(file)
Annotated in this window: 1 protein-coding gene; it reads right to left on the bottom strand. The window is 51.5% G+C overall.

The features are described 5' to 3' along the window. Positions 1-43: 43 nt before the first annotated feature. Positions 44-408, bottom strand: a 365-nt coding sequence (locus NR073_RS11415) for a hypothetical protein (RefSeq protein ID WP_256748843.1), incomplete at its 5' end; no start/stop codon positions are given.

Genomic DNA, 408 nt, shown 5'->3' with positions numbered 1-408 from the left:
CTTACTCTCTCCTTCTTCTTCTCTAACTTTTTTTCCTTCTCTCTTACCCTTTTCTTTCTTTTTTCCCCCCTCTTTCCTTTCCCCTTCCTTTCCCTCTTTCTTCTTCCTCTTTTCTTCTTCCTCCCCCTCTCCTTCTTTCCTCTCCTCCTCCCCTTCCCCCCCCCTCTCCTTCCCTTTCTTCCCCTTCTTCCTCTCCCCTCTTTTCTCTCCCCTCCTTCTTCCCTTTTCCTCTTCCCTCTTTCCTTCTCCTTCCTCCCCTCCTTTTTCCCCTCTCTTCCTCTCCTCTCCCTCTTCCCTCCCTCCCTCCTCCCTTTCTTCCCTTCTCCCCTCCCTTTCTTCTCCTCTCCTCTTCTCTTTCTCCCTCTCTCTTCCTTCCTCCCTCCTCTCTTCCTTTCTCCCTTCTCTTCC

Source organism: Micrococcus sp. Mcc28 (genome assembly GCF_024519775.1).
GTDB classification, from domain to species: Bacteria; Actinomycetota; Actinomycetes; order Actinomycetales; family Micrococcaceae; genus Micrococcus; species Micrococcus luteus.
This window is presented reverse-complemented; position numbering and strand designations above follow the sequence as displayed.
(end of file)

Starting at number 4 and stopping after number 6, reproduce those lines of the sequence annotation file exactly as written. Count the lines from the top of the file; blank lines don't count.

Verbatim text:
CTTACTCTCTCCTTCTTCTTCTCTAACTTTTTTTCCTTCTCTCTTACCCTTTTCTTTCTTTTTTCCCCCCTCTTTCCTTTCCCCTTCCTTTCCCTCTTTCTTCTTCCTCTTTTCTTCTTCCTCCCCCTCTCCTTCTTTCCTCTCCTCCTCCCCTTCCCCCCCCCTCTCCTTCCCTTTCTTCCCCTTCTTCCTCTCCCCTCTTTTCTCTCCCCTCCTTCTTCCCTTTTCCTCTTCCCTCTTTCCTTCTCCTTCCTCCCCTCCTTTTTCCCCTCTCTTCCTCTCCTCTCCCTCTTCCCTCCCTCCCTCCTCCCTTTCTTCCCTTCTCCCCTCCCTTTCTTCTCCTCTCCTCTTCTCTTTCTCCCTCTCTCTTCCTTCCTCCCTCCTCTCTTCCTTTCTCCCTTCTCTTCC

Source organism: Micrococcus sp. Mcc28 (genome assembly GCF_024519775.1).
GTDB classification, from domain to species: Bacteria; Actinomycetota; Actinomycetes; order Actinomycetales; family Micrococcaceae; genus Micrococcus; species Micrococcus luteus.